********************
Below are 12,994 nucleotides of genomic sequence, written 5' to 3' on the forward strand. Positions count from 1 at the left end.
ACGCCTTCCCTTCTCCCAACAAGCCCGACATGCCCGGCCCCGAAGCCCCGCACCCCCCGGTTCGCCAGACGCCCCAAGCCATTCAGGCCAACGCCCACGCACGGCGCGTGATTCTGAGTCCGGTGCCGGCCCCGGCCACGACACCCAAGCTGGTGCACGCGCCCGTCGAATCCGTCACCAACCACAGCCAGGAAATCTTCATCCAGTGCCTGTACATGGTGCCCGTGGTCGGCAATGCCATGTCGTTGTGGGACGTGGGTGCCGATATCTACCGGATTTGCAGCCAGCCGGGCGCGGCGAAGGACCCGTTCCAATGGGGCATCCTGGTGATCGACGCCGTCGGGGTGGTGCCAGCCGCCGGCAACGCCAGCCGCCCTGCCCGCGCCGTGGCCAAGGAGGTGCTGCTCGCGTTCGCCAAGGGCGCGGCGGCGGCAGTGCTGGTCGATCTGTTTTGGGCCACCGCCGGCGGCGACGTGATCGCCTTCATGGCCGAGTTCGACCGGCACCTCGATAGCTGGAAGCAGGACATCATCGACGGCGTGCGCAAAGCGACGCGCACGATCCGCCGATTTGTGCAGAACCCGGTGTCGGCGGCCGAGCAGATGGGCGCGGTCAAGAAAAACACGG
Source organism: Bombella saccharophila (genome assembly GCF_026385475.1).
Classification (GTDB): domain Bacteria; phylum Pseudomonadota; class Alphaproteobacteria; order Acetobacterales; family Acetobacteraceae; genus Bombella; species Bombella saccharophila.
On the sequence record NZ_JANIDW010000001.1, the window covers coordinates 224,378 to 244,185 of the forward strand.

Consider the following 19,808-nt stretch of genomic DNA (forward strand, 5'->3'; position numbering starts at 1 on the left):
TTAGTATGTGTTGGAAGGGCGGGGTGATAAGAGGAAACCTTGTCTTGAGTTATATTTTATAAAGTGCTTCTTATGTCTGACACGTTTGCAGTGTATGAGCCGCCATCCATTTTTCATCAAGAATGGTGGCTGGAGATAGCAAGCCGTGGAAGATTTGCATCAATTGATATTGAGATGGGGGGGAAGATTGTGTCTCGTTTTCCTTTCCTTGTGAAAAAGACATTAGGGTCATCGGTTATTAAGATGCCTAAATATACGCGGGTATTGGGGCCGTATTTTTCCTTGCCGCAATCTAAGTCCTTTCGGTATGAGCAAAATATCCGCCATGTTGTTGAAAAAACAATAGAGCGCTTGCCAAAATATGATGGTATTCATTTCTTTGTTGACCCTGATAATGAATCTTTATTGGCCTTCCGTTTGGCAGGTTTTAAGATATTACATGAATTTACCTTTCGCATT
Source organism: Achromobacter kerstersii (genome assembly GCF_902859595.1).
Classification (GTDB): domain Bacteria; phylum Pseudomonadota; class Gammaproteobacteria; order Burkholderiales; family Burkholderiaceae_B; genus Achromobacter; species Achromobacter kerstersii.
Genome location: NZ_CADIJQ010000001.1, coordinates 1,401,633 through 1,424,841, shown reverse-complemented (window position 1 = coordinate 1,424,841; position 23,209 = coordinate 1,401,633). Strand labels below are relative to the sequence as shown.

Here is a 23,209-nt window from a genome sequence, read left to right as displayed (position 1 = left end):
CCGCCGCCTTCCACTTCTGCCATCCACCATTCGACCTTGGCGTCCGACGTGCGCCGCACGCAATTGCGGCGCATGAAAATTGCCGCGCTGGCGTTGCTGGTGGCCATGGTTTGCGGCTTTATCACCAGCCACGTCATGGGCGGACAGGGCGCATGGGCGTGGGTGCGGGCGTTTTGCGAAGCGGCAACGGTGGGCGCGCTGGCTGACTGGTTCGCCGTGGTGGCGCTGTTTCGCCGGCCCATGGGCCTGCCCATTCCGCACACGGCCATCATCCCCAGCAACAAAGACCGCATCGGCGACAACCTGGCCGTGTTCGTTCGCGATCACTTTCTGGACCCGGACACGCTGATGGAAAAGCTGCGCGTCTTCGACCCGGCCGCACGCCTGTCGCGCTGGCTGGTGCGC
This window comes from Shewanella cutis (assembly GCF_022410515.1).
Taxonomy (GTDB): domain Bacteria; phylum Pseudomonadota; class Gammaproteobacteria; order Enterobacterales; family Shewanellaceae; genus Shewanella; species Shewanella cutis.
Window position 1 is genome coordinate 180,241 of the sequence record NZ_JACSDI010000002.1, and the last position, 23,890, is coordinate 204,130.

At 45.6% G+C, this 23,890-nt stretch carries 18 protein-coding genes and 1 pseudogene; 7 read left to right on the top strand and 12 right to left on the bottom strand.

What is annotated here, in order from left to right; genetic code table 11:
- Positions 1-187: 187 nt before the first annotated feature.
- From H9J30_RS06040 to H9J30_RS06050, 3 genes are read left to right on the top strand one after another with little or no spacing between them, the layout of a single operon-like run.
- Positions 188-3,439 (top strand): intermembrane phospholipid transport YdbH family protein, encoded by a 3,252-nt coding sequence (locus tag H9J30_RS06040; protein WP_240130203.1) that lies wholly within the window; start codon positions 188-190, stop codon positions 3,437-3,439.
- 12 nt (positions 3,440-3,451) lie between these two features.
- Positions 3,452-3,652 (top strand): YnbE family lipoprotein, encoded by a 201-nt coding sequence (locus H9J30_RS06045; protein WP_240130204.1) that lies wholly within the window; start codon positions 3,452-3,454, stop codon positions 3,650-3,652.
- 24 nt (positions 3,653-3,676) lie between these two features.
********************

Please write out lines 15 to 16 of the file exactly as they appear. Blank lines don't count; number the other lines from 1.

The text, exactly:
Window position 1 is genome coordinate 180,241 of the sequence record NZ_JACSDI010000002.1, and the last position, 23,890, is coordinate 204,130.

At 45.6% G+C, this 23,890-nt stretch carries 18 protein-coding genes and 1 pseudogene; 7 read left to right on the top strand and 12 right to left on the bottom strand.